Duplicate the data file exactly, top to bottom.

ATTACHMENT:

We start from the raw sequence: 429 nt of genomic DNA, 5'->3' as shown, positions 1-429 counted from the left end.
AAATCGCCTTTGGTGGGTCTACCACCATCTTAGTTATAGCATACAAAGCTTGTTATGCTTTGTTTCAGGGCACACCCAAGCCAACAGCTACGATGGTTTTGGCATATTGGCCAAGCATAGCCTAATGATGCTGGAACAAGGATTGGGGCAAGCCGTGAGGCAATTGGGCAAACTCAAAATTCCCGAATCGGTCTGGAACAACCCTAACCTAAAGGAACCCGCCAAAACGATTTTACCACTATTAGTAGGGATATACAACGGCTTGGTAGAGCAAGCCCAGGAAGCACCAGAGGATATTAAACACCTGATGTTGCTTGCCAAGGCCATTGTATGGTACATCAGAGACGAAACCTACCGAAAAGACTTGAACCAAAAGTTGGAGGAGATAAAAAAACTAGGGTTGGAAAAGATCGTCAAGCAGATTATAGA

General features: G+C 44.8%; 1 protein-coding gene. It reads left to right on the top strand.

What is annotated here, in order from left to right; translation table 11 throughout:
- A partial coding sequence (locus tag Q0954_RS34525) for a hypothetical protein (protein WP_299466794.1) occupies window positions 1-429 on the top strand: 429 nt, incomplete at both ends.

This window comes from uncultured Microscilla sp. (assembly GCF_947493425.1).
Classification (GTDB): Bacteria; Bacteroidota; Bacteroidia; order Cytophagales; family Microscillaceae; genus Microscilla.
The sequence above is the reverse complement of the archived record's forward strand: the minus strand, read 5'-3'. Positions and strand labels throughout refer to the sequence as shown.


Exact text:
We start from the raw sequence: 429 nt of genomic DNA, 5'->3' as shown, positions 1-429 counted from the left end.
AAATCGCCTTTGGTGGGTCTACCACCATCTTAGTTATAGCATACAAAGCTTGTTATGCTTTGTTTCAGGGCACACCCAAGCCAACAGCTACGATGGTTTTGGCATATTGGCCAAGCATAGCCTAATGATGCTGGAACAAGGATTGGGGCAAGCCGTGAGGCAATTGGGCAAACTCAAAATTCCCGAATCGGTCTGGAACAACCCTAACCTAAAGGAACCCGCCAAAACGATTTTACCACTATTAGTAGGGATATACAACGGCTTGGTAGAGCAAGCCCAGGAAGCACCAGAGGATATTAAACACCTGATGTTGCTTGCCAAGGCCATTGTATGGTACATCAGAGACGAAACCTACCGAAAAGACTTGAACCAAAAGTTGGAGGAGATAAAAAAACTAGGGTTGGAAAAGATCGTCAAGCAGATTATAGA

General features: G+C 44.8%; 1 protein-coding gene. It reads left to right on the top strand.

What is annotated here, in order from left to right; translation table 11 throughout:
- A partial coding sequence (locus tag Q0954_RS34525) for a hypothetical protein (protein WP_299466794.1) occupies window positions 1-429 on the top strand: 429 nt, incomplete at both ends.

This window comes from uncultured Microscilla sp. (assembly GCF_947493425.1).
Classification (GTDB): Bacteria; Bacteroidota; Bacteroidia; order Cytophagales; family Microscillaceae; genus Microscilla.
The sequence above is the reverse complement of the archived record's forward strand: the minus strand, read 5'-3'. Positions and strand labels throughout refer to the sequence as shown.